David Patrick
Essential Home Services, LLC

"I just wanted to write to you and THANK YOU for the wonderful bladesmithing class that you taught for my sons and I last week. I have known what a great craftsman you are for some time now, but until last week I never realized what a gifted teacher you are.

"Your enthusiasm, your patience (with an old man who could barely flatten a piece of wood, and two eager boys who were ready to learn as much as possible), your thoroughness, your safety precautions, and your sincere dedication, all combined to produce one of the best experiences that my sons and I have ever had together. The fine knives that we completed at the culmination of the class were a bonus that capped the class off with a crown of excellence."
John Patrick
The Patrick Group

We have finalized the New 2009 Japanese Bladesmithing School Schedule and the classes are beginning to fill up. Please check the schedule, select your course of choice and register to attend what will be your best experience of 2009!

Carter Cutlery Shop exterior
Carter Cutlery Shop

The Mystique of Kuro-uchi Blades

I have often wondered when the exact moment was that I decided to be a professional Japanese Bladesmith. It all happened so naturally that I honestly can't put my finger on it. I suspect it was sometime around my first visit to a rural Japanese village bladesmith's shop.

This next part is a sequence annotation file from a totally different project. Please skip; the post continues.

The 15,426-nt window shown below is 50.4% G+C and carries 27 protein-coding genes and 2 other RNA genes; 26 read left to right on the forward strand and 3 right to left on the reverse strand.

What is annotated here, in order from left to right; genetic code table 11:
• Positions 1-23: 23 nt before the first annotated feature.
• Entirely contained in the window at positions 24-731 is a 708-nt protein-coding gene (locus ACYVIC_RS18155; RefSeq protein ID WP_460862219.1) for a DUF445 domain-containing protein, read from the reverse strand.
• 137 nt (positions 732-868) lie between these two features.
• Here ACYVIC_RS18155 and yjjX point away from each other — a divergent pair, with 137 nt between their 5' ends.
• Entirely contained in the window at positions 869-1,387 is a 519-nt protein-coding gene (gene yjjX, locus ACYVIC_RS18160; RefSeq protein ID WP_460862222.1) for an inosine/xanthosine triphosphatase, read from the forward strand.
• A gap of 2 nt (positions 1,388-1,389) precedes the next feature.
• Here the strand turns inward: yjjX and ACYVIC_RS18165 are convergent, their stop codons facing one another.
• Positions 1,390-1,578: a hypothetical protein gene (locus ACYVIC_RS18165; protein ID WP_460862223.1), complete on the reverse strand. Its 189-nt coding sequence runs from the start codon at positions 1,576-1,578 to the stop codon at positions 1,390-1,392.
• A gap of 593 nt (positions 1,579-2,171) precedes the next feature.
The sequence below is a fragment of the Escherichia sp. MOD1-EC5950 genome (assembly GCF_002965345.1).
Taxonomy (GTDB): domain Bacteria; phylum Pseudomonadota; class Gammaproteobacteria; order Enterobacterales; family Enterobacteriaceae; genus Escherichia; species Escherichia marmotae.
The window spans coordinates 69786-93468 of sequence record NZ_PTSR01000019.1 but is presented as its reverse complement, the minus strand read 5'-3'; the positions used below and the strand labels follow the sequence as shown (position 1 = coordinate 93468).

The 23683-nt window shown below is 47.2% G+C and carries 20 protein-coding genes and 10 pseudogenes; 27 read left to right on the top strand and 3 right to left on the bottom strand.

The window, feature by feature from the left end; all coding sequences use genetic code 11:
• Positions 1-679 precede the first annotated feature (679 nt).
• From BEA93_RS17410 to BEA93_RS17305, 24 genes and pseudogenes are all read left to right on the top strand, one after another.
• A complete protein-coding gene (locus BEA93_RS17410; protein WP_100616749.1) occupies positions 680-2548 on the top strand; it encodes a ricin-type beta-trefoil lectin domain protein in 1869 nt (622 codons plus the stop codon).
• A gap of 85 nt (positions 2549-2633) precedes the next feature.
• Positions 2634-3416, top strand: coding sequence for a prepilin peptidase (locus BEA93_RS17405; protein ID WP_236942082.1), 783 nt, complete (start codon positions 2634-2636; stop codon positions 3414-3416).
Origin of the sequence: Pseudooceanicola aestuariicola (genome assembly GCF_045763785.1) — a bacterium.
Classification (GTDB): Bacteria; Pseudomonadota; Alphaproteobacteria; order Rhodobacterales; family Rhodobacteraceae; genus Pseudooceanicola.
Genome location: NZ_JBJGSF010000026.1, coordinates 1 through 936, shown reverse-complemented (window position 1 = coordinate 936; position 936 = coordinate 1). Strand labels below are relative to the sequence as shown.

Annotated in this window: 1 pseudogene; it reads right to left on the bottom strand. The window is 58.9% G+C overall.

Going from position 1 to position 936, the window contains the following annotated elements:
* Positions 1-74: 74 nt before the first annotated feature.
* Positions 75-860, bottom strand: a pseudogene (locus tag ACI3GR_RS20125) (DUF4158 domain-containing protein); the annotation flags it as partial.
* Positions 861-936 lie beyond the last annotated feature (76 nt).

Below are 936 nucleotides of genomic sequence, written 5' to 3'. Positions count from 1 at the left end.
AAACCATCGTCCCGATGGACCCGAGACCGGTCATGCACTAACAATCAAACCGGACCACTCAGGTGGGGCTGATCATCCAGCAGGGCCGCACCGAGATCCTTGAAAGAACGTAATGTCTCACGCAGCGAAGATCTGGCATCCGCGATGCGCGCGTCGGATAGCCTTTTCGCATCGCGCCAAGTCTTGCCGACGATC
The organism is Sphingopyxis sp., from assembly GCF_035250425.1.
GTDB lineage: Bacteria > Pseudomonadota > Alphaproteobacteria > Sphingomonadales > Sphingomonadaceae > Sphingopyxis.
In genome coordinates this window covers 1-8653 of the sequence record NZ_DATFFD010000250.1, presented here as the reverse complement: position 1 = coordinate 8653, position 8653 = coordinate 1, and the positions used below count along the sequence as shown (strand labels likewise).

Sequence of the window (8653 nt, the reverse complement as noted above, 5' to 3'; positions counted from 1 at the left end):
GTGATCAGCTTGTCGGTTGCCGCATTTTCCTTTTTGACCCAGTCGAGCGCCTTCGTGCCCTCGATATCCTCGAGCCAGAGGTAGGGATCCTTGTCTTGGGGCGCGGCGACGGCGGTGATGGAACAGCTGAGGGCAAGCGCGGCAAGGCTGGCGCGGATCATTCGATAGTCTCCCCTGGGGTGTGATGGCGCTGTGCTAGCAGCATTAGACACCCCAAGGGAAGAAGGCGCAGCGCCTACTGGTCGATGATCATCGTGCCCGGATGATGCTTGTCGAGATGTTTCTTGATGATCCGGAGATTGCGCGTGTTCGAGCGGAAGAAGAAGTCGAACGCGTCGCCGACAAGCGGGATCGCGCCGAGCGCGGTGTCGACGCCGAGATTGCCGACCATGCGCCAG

I remember stepping into the shop, and then into the semi-darkness of the forge area, which seemed much darker than it was, having come from the bright sunlight outdoors. Looking back, I can almost taste the unique smells of sulfur and phosphorus in the smoke that was emanating from the forge fire, and recall being fascinated by the dancing sparks that jumped from the fire and disappeared up into the chimney. I distinctly remember an utter sense of timelessness as the scene at the forge revealed to me no clues as to what time of day it was, or, for that matter, what year it was, or even what century it was. Looking at paintings from the 1500's of Japanese Bladesmiths at work will prove that the scenario has virtually remained unchanged for hundreds of years.

Hot billet

My attention was drawn to the slender bar of carbon steel that was buried in the burning pile of pine charcoal embers. When the bar was a dull orange color, the smith deftly removed the glowing bar from the fire and hammered the end section rectangular. He then cut off about an inch of it and left it smoldering on the anvil.

I must have been really mesmerized by the shimmering heat waves coming from the steel section because before I knew it, the smith had heated a larger section of mild steel and was busy hammering away at that, creating a void with a hot chisel in which the carbon steel section was to be inserted. I watched in awe, thinking "How can he split the steel so perfectly like that completely free-handed?!" When he grabbed the still-smoldering steel core with his bare fingers, I was about to yell out a warning, but he flicked it in the void and was done before I could utter a word.